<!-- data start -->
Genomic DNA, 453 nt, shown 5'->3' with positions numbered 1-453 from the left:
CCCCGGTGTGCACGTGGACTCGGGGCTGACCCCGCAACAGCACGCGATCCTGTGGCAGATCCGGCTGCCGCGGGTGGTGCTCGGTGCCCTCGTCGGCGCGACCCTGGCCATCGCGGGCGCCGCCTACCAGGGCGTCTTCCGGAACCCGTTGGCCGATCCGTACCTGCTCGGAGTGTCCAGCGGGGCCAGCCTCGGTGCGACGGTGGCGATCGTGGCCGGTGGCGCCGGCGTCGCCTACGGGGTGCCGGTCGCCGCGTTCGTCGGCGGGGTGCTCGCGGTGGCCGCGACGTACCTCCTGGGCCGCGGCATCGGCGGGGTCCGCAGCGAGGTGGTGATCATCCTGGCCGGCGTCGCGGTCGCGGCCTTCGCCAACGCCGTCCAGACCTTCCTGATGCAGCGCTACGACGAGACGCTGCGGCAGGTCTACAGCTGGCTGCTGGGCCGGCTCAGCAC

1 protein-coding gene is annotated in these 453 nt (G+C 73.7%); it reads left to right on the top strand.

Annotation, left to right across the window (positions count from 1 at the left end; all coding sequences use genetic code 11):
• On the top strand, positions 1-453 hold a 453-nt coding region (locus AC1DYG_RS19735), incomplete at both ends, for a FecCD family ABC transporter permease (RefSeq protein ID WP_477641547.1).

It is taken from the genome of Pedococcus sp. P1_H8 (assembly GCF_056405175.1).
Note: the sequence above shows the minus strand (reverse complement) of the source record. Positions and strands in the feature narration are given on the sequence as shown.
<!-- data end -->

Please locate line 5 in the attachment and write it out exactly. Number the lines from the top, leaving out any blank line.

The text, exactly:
• On the top strand, positions 1-453 hold a 453-nt coding region (locus AC1DYG_RS19735), incomplete at both ends, for a FecCD family ABC transporter permease (RefSeq protein ID WP_477641547.1).